Images and Thoughts on Religion and Conflict from Bethlehem and Jerusalem
After going through checkpoints a number of times now, and having visited a few of the holy sites in Jerusalem this weekend, I personally have to report a surprising sense of heaviness in the air in this part of the world. It really shouldn't be surprising, since there is so much impotent rage here, yet I also expected to find a spiritual feeling here. Places that are very spiritual tend to feel light to me. Another way of saying it is the air feels thin. These thin places seem closer to awareness, awakening, or salvation.
Instead of finding that lightness, that transformative essence, in Jerusalem, my spirit felt weighed down. Perhaps this was because of being denied entrance to a holy site because I am not Muslim (How could they tell? The color of my skin and the showing hair on my head, I think). Perhaps because of all the checkpoints, the guns, the soldiers, and the guards. Finally, it could have been the overwhelming crowds, heat, and incessant marketing of low-value souvenirs.
The land conflict here is certainly tribal. And religious. And those two are connected here in a way that is hard for me to understand. In the U.S. it's fairly common to separate our religion from our tribe.
There are a lot of problems with religion. Two groups very aware of these problems are thoughtful residents of the Middle East and thoughtful American religious believers. I was one of the latter group as recently as two years ago (I still consider myself a Christian, although my beliefs are such that many Christians would say that I am not one, but that's another story). Young, thoughtful believers are leaving the church in droves, leaving the remainder to ask why.
There's a common phrase people use to describe the state of their soul-beliefs. I heard it a lot in Los Angeles: spiritual but not religious. I believe that those who describe themselves this way are part of a cultural trend that will, I hope, result in the evolution of religion. In A New Earth, Eckhart Tolle writes "The new spirituality, the transformation of consciousness, is arising to a large extent outside of the structures of the existing institutionalized religions."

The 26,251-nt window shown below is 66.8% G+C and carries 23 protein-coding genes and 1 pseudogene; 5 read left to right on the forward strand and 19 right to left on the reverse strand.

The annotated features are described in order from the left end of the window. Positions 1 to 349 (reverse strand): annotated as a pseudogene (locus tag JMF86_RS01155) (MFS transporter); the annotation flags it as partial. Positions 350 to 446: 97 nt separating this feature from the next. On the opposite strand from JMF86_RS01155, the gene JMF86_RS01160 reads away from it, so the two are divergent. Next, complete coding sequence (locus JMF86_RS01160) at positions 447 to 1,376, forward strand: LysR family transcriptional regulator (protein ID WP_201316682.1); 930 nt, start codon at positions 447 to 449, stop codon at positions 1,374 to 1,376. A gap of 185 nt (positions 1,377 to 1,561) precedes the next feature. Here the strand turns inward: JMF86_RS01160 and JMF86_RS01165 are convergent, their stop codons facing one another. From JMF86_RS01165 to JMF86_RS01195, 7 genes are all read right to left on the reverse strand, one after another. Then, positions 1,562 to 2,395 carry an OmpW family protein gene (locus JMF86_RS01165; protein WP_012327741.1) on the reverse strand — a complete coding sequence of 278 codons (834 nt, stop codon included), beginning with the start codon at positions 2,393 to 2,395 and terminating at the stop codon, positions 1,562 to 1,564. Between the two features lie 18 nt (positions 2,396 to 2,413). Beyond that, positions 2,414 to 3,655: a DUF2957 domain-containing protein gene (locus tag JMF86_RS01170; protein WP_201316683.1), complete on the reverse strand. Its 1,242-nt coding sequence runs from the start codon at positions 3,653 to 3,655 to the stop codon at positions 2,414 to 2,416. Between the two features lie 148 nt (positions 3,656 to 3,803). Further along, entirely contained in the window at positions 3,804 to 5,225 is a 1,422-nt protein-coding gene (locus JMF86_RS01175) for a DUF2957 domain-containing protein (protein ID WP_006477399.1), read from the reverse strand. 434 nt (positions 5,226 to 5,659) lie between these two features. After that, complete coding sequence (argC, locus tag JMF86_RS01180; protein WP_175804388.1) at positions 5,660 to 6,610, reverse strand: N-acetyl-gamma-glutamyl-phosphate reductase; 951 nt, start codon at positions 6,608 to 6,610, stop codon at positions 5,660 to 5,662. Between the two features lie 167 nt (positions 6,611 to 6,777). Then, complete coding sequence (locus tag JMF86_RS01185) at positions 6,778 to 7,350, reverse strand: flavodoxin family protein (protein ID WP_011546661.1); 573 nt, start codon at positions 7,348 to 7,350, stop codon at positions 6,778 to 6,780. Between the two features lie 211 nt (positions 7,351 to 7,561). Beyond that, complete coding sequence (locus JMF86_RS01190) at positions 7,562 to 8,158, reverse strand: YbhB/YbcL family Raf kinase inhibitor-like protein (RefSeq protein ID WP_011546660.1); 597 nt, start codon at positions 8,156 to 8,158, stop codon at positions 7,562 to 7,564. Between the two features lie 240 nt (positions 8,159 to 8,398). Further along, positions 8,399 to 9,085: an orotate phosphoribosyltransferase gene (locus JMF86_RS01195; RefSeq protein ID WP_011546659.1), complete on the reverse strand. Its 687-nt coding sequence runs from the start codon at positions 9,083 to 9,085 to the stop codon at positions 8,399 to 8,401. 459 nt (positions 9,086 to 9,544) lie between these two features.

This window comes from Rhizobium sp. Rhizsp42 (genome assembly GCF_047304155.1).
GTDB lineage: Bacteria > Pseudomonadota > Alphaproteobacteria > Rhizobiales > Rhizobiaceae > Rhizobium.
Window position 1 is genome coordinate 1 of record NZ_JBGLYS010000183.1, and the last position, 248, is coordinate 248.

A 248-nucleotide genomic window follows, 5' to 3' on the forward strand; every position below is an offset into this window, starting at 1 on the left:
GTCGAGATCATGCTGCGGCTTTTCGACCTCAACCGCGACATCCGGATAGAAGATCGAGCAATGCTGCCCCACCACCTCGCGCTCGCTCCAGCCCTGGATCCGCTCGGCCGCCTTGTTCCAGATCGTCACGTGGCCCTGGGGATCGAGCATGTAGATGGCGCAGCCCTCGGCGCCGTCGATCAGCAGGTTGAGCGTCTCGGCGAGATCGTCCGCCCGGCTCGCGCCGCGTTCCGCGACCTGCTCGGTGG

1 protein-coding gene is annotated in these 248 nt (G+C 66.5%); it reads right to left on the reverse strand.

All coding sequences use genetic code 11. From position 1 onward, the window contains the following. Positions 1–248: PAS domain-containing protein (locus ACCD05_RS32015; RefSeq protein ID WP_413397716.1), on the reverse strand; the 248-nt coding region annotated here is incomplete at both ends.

Religion is where spirituality and community come together. The essence of spirituality is this: we are all connected to everyone and everything. The essence of community is this: we love each other no matter what.
Yet often religion, which should be the nexus of the two, separates us and makes it all too easy to define and differentiate between those who deserve our love and those who don't. Religion seems to specialize in black and white. Not grey.
What I know from my personal spiritual evolution is that for a long time, I couldn't handle grey area. The certainty of dogma appealed to me. Here is what is right, here is what is wrong. I still believe in absolutes truths, but I don't think any one religion has them all.
For me that moment when I could think "Ah! I don't have to actually believe, literally, that Mary was a virgin to learn from her example of purity of heart, faith, and maternal love. She said yes. What a beautiful metaphor. Maybe I can say yes too," was a life-giving breakthrough. It freed me to have faith and spirituality without leaving my brain behind.
From that point, I realized most of what I had tried so hard to believe -- much of it unpalatable to the intellect -- were teaching metaphors, not absolute truths. Taking them seriously and intensely is very important. I think this is why many people feel they must believe in such a literal way. If it's not true, it has no value for them. Yet there is great value in art, in literature, in many things created by humans to express life-giving concepts.
Perhaps the best hope for peace here in the Middle East is what Tolle calls "a large-scale opening of spirituality outside of the religious structures."
I'm not sure anything could have confirmed my decision to change my thoughts on religion a couple of years ago more than visiting Jerusalem this weekend did. When I was in Jerusalem, it was evident to me that all three monotheistic religions come from the same source, and therefore what they teach cannot all be true in the literal sense. What was also clear is that what people here are fighting for is not love, freedom, salvation, peace, or any of the things that their religions promise. What people are fighting for is the right to identify with a place and say that it belongs to them because of what they look like, who their ancestors are, and what they call themselves. It's not about spirituality. At best, the fight is about heritage. About history. And I believe all the people in the world should be able to respectfully visit heritage sites and pray --or not-- in the way they choose.
I understand the good heart behind religion; it's about helping people have hope and peace, and in tribal cases, reminding people where they come from.
I believe that about Israelis and Palestinians, and I believe that about you and me. Yes indeed.
"I imagine that yes is the only living thing.” - E.E. Cummings
Right now, I'm saying yes to watching the fading light of the glorious post-sunset twilight here on my balcony in Ramallah. The air here, on the outskirts of town, is lighter than in the big metropolis of Jerusalem. Kids scream with delight as they play on the street several levels below. It is a spiritual moment, my daily bread today. You are here with me, as I imagine you experiencing your own diverse daily bread moments all over the world.